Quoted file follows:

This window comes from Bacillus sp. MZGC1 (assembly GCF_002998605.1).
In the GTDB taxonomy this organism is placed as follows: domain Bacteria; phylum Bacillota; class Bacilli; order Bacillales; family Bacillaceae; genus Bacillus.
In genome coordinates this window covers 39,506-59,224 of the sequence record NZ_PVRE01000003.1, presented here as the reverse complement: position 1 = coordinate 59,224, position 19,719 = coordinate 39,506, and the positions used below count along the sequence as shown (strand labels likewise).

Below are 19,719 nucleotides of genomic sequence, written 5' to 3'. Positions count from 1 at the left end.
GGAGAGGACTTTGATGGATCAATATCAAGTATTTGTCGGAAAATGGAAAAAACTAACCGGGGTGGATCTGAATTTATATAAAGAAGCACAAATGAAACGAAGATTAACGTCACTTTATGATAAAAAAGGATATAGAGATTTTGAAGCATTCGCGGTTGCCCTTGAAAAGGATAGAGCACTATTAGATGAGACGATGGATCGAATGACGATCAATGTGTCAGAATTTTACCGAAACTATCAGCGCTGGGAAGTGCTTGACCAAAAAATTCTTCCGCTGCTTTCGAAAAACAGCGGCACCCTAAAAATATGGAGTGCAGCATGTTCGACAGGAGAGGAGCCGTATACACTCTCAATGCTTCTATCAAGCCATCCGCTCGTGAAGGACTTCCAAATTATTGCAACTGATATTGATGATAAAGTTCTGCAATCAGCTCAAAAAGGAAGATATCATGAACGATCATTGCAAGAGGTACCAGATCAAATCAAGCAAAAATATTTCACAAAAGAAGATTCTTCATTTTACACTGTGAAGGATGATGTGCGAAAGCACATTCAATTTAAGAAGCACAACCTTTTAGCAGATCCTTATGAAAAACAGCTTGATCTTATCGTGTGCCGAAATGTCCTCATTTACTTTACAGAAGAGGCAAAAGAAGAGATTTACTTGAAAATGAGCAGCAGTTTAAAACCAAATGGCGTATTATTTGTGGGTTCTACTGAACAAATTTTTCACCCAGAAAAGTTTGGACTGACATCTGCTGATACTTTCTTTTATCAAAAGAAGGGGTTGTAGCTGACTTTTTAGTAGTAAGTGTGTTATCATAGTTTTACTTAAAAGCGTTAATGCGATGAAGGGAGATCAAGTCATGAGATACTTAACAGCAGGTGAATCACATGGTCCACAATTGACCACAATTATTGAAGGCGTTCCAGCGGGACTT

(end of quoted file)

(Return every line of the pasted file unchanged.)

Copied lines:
This window comes from Bacillus sp. MZGC1 (assembly GCF_002998605.1).
In the GTDB taxonomy this organism is placed as follows: domain Bacteria; phylum Bacillota; class Bacilli; order Bacillales; family Bacillaceae; genus Bacillus.
In genome coordinates this window covers 39,506-59,224 of the sequence record NZ_PVRE01000003.1, presented here as the reverse complement: position 1 = coordinate 59,224, position 19,719 = coordinate 39,506, and the positions used below count along the sequence as shown (strand labels likewise).

Below are 19,719 nucleotides of genomic sequence, written 5' to 3'. Positions count from 1 at the left end.
GGAGAGGACTTTGATGGATCAATATCAAGTATTTGTCGGAAAATGGAAAAAACTAACCGGGGTGGATCTGAATTTATATAAAGAAGCACAAATGAAACGAAGATTAACGTCACTTTATGATAAAAAAGGATATAGAGATTTTGAAGCATTCGCGGTTGCCCTTGAAAAGGATAGAGCACTATTAGATGAGACGATGGATCGAATGACGATCAATGTGTCAGAATTTTACCGAAACTATCAGCGCTGGGAAGTGCTTGACCAAAAAATTCTTCCGCTGCTTTCGAAAAACAGCGGCACCCTAAAAATATGGAGTGCAGCATGTTCGACAGGAGAGGAGCCGTATACACTCTCAATGCTTCTATCAAGCCATCCGCTCGTGAAGGACTTCCAAATTATTGCAACTGATATTGATGATAAAGTTCTGCAATCAGCTCAAAAAGGAAGATATCATGAACGATCATTGCAAGAGGTACCAGATCAAATCAAGCAAAAATATTTCACAAAAGAAGATTCTTCATTTTACACTGTGAAGGATGATGTGCGAAAGCACATTCAATTTAAGAAGCACAACCTTTTAGCAGATCCTTATGAAAAACAGCTTGATCTTATCGTGTGCCGAAATGTCCTCATTTACTTTACAGAAGAGGCAAAAGAAGAGATTTACTTGAAAATGAGCAGCAGTTTAAAACCAAATGGCGTATTATTTGTGGGTTCTACTGAACAAATTTTTCACCCAGAAAAGTTTGGACTGACATCTGCTGATACTTTCTTTTATCAAAAGAAGGGGTTGTAGCTGACTTTTTAGTAGTAAGTGTGTTATCATAGTTTTACTTAAAAGCGTTAATGCGATGAAGGGAGATCAAGTCATGAGATACTTAACAGCAGGTGAATCACATGGTCCACAATTGACCACAATTATTGAAGGCGTTCCAGCGGGACTT